"I can't wait to see what emerges from the collaboration between our team at Warner Music Entertainment, led by Charlie Cohen, and the inspired creativity of Imagine", adds Coop. Neither can I Coop. But then I'm a well known fan of fresh sonics and cinematic power. That and PR bullshit. I love the PR bullshit.

Though beyond the PR bullshit, Imagine has produced plenty of great music-related films and TV series over the years, so there could be some decent music-centred projects on the slate as a result of of this, via all your favourite mediums.

The two companies have already collaborated on an Aretha Franklin biopic series that will premiere this autumn, on the National Geographic channel for some reason.


Youth Music launches new music careers report and £2 million incubator fund
Music charity Youth Music has launched a new report looking at the challenges faced by young people pursuing a career in music, and has announced a new £2 million fund that will encourage music companies and organisations to support and nurture new music industry talent.

Called 'A Blueprint For The Future', the report looks at the impact gender, class, ethnicity and geographical location have on young people who are trying to pursue a career in the music industry. It concludes that different groups are disadvantaged in different ways, with access - or not - to networking opportunities, mentors and paid internships often key factors that impact on whether or not a music career is viable. Proximity to London is also, perhaps unsurprisingly, a factor too.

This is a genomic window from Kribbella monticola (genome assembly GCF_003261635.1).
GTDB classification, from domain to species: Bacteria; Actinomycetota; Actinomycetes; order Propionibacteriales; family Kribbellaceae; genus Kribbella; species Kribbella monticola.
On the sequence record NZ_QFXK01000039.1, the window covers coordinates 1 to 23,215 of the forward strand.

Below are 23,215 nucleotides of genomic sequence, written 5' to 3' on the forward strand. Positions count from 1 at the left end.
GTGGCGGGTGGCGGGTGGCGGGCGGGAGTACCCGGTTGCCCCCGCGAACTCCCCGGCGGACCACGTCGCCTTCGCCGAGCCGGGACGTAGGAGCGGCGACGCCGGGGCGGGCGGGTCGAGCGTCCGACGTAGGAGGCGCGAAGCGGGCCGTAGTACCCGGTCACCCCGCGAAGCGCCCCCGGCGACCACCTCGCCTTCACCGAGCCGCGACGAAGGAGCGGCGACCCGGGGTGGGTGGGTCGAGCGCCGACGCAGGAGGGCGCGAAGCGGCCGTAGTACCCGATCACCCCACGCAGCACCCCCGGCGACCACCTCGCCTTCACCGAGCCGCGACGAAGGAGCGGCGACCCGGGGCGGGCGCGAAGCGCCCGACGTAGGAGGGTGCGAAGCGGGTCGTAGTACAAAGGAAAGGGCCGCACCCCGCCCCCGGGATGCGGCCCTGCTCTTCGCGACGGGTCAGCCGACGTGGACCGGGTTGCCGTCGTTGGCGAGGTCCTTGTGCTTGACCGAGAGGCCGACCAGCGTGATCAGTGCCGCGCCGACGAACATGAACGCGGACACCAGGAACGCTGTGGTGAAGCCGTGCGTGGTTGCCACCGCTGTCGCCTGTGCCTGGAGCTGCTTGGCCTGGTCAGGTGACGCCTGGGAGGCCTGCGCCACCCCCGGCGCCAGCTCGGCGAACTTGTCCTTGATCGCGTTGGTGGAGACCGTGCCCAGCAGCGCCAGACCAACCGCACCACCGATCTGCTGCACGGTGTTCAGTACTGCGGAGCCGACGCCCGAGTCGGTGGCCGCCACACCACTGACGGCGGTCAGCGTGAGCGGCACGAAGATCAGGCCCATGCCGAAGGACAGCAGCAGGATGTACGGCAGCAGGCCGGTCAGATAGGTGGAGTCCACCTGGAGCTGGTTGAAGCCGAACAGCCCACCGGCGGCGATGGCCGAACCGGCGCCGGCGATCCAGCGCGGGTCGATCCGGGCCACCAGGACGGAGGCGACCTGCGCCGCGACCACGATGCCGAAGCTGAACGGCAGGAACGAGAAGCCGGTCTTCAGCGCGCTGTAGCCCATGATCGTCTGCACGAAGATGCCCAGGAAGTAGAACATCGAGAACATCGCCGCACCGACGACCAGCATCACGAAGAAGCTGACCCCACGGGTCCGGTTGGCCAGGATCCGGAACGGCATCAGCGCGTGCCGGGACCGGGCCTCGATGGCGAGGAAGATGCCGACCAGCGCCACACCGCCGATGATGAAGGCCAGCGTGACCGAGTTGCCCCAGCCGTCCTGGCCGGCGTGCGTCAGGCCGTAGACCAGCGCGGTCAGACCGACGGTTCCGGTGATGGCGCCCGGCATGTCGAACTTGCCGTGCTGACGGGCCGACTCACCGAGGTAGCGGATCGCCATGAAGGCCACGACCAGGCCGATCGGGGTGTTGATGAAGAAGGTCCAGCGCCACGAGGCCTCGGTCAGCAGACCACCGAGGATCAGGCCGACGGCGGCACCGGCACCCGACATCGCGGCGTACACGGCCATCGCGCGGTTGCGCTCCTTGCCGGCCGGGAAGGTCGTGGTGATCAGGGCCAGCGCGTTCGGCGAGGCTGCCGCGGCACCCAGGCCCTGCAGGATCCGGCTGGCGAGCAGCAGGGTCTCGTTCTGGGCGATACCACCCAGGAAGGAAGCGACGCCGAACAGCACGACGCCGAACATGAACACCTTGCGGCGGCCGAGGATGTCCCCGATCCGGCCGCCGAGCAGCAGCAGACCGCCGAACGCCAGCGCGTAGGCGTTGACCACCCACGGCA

Youth Music argues that with everything in flux at the moment as a result of COVID-19 - and with the recent #TheShowMusicBePaused campaign putting the spotlight on how common music industry practices disadvantage certain groups - there is an opportunity for music employers to put new policies and initiatives in place that ensure the sector doesn't lose talented executives and entrepreneurs as a result of the extra hurdles that some people must cross because of their gender, class, ethnicity or location.

To help with that process, the charity's new £2 million Incubator Fund, enabled by the People's Postcode Lottery, will offer grants of up to £30,000 to "forward-thinking music industry employers to support the careers of people aged eighteen to 25". Crucially, whereas most music industry funding schemes focus on music-makers themselves, this scheme seeks to support music industry talent, ie the people who will help future music-makers build a fanbase and business around their music-making.